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Read, Remember, Recommend for Teens: A Reading Journal for Book Lovers Spiral-bound – April 1, 2010


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Product Details

  • Age Range: 12 and up
  • Grade Level: 7 and up
  • Spiral-bound: 352 pages
  • Publisher: Sourcebooks; Spi edition (April 1, 2010)
  • Language: English
  • ISBN-10: 1402237197
  • ISBN-13: 978-1402237195
  • Product Dimensions: 1 x 7.5 x 8.8 inches
  • Shipping Weight: 1.3 pounds (View shipping rates and policies)
  • Average Customer Review: 4.3 out of 5 stars  See all reviews (9 customer reviews)
  • Amazon Best Sellers Rank: #332,318 in Books (See Top 100 in Books)

Editorial Reviews

Review

If you have a teen that loves to read, this book would make a great gift. (Connect with Your Teens Through Pop Culture and Technology 2010-04-02)

This is a definite MUST HAVE! (Mundie Moms 2010-04-02)

Read, Remember, Recommend for Teens Created by Rachel Rogers Knight is an incredibly useful resource for all teen readers. It is divided into six main sections, each of which is invaluable.
(Mrs. Magoo Reads 2010-04-08)

I absolutely love this journal! I think it's an absolutely great idea. I love how it is set up. It's really simple to record everything and keep organized.
(The Book Cellar 2010-04-10)

I totally recommend this journal to anyone who enjoys reading YA and is a pen/paper journal writer type like me. But even if you're not a pen/paper type this book is great anyway because it's a fantastic resource book for YA lovers because like I mentioned above, there are hundreds of books listed here as well as helpful websites and blogs and it even list and defines literary terms and all nicely organized. I think this book journal deserves 5 out of 5 stars!
(Michelle and Leslie's Book Picks 2010-04-14)

"Don't miss out on this title... it will be loved, used, read, written upon, and referenced again and again." (Diane Chen SLJ Practically Paradise 2010-04-15)

Overall this was a very unique journal that every major book lover should have. It is great help in finding and recording books and I loved the colorful tabs that were easy to flip to.
(BookMac 2010-04-18)

Not only helpful to teachers, bloggers, and people in book clubs, Read, Recommend is the ideal book journal for everyone who loves to read--and to have one specialized in YA is just a cherry on top! (Bookworm Readers 2010-04-19)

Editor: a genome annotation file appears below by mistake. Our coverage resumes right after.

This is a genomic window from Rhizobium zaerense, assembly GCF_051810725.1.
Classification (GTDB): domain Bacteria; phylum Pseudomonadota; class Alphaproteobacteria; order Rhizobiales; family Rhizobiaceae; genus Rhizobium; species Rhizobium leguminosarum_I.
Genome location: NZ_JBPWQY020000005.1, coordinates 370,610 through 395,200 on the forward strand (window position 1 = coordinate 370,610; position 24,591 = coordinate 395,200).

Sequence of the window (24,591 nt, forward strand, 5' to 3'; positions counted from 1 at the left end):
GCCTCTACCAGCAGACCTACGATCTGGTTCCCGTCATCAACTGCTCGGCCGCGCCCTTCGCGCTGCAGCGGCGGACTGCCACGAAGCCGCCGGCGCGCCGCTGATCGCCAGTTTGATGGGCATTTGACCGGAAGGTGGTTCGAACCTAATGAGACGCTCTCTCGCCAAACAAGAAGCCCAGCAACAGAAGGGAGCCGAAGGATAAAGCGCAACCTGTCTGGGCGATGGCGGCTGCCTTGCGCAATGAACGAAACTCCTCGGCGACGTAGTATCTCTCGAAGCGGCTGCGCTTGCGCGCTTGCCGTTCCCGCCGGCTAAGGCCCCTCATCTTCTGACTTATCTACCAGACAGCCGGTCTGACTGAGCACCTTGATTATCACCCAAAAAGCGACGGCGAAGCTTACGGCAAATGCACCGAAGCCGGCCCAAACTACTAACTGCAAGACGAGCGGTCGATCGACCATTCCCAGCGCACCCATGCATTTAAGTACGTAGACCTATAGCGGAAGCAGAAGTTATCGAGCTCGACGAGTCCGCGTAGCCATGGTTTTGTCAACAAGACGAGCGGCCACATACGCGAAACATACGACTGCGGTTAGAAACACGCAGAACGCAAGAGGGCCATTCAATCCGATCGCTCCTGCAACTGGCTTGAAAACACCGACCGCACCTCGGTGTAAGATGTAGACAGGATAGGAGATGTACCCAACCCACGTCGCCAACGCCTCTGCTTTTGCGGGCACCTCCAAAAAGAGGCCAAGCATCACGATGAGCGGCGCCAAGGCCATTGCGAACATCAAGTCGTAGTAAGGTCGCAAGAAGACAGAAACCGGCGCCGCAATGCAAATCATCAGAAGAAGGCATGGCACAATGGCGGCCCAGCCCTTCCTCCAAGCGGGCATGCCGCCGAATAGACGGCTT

I definitely recommend this journal for people who like reading challenges, collecting/recording reading recommendations, and/or would like to read some good books published in the past that they may not have heard of. (Story On A Page 2010-04-21)

It is one of the coolest things I have ever seen. (Katie's Book Blog 2010-04-22)

Many social booksites have similar features as those that are available in this journal, but you're sometimes limited with what you can do online. For readers who love to write and for those who prefer keeping notes via the old ways of the pen, this journal could be your best friend.
(Better with Books 2010-04-22)

This is a really awesome book. All you readers and bloggers out there: you need to get this journal! (Books & Literature for Teens 2010-04-23)

About the Author

Rachelle Rogers Knight is a passionate reader who has enjoyed books her entire life. She earned a Bachelor's degree in Forest Biology from Utah State University and a Bachelor's degree in Computer Science from Weber State University. Rachelle lives in Utah with her husband, two sons, and two dogs.

More About the Author

I am passionate about books. I love to share great books I've read, chat about books and hear new reading suggestions.

A few years ago, after my second baby was born, my reading life was lost in scrapes of paper. Myriad reading suggestions in the form of magazine and newspaper clippings, emails and names jotted down on old receipts littered my nightstand and purse. When I was able to get to the bookstore for some quality alone shopping time, I was unsure of what to get. I knew I had month's worth of suggestions built up - but where? I wanted to read a Pulitzer Prize winning book from the previous year, but
couldn't remember where I had put the list tracking my 'Pulitzer Challenge'. I was at a loss at my monthly book club to offer feedback about the month's selection. I knew I had some noteworthy discussion points and assumed I would remember them for the meeting.